How did this transition work out? From what I gather, it went fine. The change made a lot of sense for teams that ship on a daily basis. And teams within Microsoft that ship weekly or monthly are increasingly rare, as Microsoft also leans into the software-as-a-service (SaaS) model. Of course, Microsoft continues to be a vendor for the Windows operating system family, and the Surface tablet. These are both areas where the approach to quality needs to be different to that of SaaS products.

A good account of the change came from the Visual Studio Team Services team in 2017, three years after this change. Reflecting on it, Brian Harry — currently Technical Fellow at Microsoft — wrote:

“Two years ago [in 2015], we had 10’s of thousands of tests. They were written by ‘testers’ to test code written by ‘developers’. While there were some advantages of this model – like clearly measurable and controllable investment in test, expertise and career growth in the testing discipline, etc., there were also many disadvantages – lack of accountability on the developers, slow feedback cycles (introduce bug, find bug, fix bug), developers had little motivation to make their code “testable”, divergence between code architecture and test architecture made refactoring and pivoting very hard/expensive, and more. (...)

Full testing would take the better part of a day to run, many more hours to “analyze the results” to identify false failures, and days or weeks to repair all the tests that were broken due to some legitimate change in the product. (...) Two years ago, we started on a path to completely redo testing.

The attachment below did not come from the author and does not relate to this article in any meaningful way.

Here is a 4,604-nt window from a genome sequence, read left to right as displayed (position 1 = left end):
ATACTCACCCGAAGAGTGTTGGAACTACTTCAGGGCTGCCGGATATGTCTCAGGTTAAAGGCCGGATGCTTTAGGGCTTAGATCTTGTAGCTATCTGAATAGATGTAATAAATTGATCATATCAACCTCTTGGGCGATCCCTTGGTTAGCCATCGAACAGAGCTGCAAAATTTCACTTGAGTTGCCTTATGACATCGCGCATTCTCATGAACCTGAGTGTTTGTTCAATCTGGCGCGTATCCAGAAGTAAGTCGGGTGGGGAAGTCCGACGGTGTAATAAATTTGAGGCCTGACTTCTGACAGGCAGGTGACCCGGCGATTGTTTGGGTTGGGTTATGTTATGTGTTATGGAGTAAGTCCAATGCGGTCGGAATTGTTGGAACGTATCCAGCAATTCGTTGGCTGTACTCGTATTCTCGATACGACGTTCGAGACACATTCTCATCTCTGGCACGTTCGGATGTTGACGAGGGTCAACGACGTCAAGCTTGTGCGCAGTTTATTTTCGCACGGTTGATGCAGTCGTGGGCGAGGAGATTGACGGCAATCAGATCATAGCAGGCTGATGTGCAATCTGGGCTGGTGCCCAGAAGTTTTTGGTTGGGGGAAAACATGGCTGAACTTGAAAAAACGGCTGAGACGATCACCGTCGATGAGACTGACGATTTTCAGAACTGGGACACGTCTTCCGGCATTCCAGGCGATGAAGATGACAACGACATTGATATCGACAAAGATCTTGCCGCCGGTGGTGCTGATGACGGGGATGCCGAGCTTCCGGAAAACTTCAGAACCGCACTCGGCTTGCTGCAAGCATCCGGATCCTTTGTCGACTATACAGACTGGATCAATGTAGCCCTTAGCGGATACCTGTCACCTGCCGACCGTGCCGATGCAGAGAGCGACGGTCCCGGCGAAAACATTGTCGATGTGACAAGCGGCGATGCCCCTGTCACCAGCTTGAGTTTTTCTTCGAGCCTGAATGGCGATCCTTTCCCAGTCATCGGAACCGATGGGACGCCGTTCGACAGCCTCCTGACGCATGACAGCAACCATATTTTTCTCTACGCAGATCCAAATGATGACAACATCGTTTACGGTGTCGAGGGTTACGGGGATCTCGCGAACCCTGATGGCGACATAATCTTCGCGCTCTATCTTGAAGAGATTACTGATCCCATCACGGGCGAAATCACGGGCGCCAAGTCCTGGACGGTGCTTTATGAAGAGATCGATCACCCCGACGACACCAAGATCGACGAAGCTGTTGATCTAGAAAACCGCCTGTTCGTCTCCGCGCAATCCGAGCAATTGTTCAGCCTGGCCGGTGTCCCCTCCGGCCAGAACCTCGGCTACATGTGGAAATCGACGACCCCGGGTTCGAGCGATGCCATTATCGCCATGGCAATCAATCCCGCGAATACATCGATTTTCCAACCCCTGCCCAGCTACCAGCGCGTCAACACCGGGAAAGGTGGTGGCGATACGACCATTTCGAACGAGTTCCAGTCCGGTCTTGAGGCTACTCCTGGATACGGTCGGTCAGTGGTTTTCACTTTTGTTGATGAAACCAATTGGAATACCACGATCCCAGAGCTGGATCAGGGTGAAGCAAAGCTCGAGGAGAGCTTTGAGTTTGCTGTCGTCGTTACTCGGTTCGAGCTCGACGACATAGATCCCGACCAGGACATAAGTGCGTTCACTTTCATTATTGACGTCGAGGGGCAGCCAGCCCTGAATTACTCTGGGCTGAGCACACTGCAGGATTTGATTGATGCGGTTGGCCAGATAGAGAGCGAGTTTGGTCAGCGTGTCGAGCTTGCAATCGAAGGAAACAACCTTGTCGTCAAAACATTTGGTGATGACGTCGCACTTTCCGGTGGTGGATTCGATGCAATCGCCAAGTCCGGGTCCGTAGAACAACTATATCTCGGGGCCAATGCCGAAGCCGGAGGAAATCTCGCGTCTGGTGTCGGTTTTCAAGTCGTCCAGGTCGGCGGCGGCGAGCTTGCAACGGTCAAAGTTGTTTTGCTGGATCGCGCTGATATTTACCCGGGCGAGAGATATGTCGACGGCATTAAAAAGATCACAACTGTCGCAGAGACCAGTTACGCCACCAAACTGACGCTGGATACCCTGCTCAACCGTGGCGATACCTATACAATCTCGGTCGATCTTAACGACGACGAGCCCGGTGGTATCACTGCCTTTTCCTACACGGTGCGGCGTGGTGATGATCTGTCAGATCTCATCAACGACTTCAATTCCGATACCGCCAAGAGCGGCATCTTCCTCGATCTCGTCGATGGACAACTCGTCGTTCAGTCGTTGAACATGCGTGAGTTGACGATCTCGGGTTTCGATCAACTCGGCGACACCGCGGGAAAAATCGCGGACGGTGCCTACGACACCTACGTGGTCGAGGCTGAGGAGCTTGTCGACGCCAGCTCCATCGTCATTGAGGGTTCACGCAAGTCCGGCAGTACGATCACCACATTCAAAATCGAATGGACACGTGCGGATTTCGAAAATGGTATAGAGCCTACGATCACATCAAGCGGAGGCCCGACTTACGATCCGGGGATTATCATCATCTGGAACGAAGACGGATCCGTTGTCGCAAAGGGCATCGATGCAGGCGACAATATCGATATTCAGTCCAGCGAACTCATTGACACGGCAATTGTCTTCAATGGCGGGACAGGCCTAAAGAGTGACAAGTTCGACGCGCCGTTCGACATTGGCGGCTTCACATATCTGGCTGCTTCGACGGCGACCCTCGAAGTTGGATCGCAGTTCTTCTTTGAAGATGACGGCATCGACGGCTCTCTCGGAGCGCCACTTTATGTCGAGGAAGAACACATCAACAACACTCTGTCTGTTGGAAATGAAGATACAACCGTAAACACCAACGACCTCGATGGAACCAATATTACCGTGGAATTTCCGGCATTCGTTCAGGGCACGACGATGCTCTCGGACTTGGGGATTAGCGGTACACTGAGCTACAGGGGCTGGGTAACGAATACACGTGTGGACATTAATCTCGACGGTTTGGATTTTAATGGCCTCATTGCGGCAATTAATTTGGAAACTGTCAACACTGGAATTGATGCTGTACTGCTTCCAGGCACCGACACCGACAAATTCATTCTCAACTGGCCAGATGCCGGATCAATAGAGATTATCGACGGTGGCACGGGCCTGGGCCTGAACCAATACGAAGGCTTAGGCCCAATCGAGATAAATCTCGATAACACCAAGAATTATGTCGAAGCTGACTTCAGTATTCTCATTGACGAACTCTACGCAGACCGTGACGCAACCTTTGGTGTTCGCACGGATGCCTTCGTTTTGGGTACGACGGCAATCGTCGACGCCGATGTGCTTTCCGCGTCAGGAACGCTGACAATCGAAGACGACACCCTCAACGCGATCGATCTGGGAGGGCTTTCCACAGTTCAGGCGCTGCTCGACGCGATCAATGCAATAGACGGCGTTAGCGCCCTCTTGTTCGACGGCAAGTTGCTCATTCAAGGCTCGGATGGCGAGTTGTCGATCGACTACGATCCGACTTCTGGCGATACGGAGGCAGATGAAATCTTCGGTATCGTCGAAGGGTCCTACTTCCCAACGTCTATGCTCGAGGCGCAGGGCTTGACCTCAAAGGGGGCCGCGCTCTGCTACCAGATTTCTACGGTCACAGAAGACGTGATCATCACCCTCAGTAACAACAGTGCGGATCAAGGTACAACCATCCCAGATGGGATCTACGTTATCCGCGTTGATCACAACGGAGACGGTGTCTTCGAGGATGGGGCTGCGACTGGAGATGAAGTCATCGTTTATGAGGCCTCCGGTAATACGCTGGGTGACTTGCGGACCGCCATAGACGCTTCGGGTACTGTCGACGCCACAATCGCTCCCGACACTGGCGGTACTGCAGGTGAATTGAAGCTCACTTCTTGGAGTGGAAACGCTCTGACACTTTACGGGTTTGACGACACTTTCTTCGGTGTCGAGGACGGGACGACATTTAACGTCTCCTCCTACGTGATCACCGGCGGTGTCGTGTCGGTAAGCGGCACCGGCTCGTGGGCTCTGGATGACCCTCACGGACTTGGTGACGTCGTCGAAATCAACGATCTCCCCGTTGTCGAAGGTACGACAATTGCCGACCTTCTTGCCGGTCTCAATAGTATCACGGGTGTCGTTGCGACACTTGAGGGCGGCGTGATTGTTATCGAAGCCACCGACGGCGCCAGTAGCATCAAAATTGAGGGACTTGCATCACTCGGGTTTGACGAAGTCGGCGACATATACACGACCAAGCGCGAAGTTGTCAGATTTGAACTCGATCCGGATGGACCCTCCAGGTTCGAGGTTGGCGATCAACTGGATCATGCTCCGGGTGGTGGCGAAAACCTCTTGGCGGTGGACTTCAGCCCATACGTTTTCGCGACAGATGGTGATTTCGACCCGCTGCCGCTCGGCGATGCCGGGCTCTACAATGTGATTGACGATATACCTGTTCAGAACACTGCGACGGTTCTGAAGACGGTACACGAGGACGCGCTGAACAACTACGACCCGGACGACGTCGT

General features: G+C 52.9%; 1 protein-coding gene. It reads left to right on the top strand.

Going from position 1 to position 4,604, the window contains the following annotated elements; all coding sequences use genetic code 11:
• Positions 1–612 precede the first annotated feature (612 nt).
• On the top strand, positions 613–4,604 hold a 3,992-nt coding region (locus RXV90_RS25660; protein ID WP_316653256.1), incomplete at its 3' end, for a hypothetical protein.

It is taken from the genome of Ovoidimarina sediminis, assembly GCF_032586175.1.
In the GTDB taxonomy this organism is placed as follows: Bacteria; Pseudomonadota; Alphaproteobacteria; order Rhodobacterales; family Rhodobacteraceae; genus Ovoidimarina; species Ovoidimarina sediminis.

We combined the dev and test orgs into a consolidated ‘engineering’ org. For the most part, we eliminated the distinction between people who code and people who test. That’s not to say every person does an identical amount of each, but every person does some of everything and is accountable for the quality of what they produce. We also set out to completely throw away our 10’s of thousands of tests that took 8 years to create, and replace them with new tests that were done completely differently.”

This team took stock of the type of tests they had in place and decided they didn’t like that there were few small unit tests, but lots of complex and hard to maintain end-to-end tests. So they changed this:

The change in the number and type of tests the Visual Studio Team Services experienced after merging the dev and the test teams. Before the merge: end-to-end tests dominated, but unit and integration tests were rare. This flipped after the merge. Data source: Microsoft Dev Blogs
The change in the number and type of tests the Visual Studio Team Services experienced after merging the dev and the test teams. Before the merge: end-to-end tests dominated, but unit and integration tests were rare. This flipped after the merge. Data source: Microsoft Dev Blogs

Here’s another visualization on how the team’s tests changed over a two-year timeframe:

In 2 years, almost all “old” tests from when test was separate from dev, were gone. The new tests became more granular as well. Data source: Microsoft Dev Blogs
In 2 years, almost all “old” tests from when test was separate from dev, were gone. The new tests became more granular as well. Data source: Microsoft Dev Blogs

So, was all this work worth it in the end? According to Brian, yes it was. Writing at the time, he said:

“We are starting to reap the benefits in improved quality, agility and engineer satisfaction.”

We covered the QA approach at one out of seven Big Tech companies from the article How Big Tech does QA. The full edition additionally covers details for:

  • Google
  • Google
  • Meta
  • Apple
  • Amazon
  • Uber
  • Netflix

Read the full issue here.

Related issues, which overlap with testing: